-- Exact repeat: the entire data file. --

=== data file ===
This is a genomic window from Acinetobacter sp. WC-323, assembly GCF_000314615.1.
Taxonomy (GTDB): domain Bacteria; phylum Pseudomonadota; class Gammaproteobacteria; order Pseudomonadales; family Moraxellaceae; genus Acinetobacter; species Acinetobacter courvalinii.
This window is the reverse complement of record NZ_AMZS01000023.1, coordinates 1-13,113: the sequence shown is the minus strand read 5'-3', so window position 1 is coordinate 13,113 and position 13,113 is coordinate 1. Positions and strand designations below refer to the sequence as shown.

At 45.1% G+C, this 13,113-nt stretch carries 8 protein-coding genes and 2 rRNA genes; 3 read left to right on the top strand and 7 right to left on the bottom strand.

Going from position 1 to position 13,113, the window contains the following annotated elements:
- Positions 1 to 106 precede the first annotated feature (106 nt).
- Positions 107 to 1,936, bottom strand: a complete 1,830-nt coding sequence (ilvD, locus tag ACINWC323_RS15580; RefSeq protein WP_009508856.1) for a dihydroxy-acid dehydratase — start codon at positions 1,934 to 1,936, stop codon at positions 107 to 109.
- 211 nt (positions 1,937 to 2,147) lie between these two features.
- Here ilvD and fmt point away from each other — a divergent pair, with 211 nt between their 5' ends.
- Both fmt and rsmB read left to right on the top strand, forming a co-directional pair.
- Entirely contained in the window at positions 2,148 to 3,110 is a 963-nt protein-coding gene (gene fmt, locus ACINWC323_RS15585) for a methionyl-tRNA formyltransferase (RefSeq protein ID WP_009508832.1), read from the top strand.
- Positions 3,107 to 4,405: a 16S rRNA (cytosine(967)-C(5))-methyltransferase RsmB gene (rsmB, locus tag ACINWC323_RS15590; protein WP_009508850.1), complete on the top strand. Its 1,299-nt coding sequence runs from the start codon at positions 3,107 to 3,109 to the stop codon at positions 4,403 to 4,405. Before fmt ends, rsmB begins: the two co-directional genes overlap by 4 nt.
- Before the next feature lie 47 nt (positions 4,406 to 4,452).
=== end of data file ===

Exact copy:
This is a genomic window from Acinetobacter sp. WC-323, assembly GCF_000314615.1.
Taxonomy (GTDB): domain Bacteria; phylum Pseudomonadota; class Gammaproteobacteria; order Pseudomonadales; family Moraxellaceae; genus Acinetobacter; species Acinetobacter courvalinii.
This window is the reverse complement of record NZ_AMZS01000023.1, coordinates 1-13,113: the sequence shown is the minus strand read 5'-3', so window position 1 is coordinate 13,113 and position 13,113 is coordinate 1. Positions and strand designations below refer to the sequence as shown.

At 45.1% G+C, this 13,113-nt stretch carries 8 protein-coding genes and 2 rRNA genes; 3 read left to right on the top strand and 7 right to left on the bottom strand.

Going from position 1 to position 13,113, the window contains the following annotated elements:
- Positions 1 to 106 precede the first annotated feature (106 nt).
- Positions 107 to 1,936, bottom strand: a complete 1,830-nt coding sequence (ilvD, locus tag ACINWC323_RS15580; RefSeq protein WP_009508856.1) for a dihydroxy-acid dehydratase — start codon at positions 1,934 to 1,936, stop codon at positions 107 to 109.
- 211 nt (positions 1,937 to 2,147) lie between these two features.
- Here ilvD and fmt point away from each other — a divergent pair, with 211 nt between their 5' ends.
- Both fmt and rsmB read left to right on the top strand, forming a co-directional pair.
- Entirely contained in the window at positions 2,148 to 3,110 is a 963-nt protein-coding gene (gene fmt, locus ACINWC323_RS15585) for a methionyl-tRNA formyltransferase (RefSeq protein ID WP_009508832.1), read from the top strand.
- Positions 3,107 to 4,405: a 16S rRNA (cytosine(967)-C(5))-methyltransferase RsmB gene (rsmB, locus tag ACINWC323_RS15590; protein WP_009508850.1), complete on the top strand. Its 1,299-nt coding sequence runs from the start codon at positions 3,107 to 3,109 to the stop codon at positions 4,403 to 4,405. Before fmt ends, rsmB begins: the two co-directional genes overlap by 4 nt.
- Before the next feature lie 47 nt (positions 4,406 to 4,452).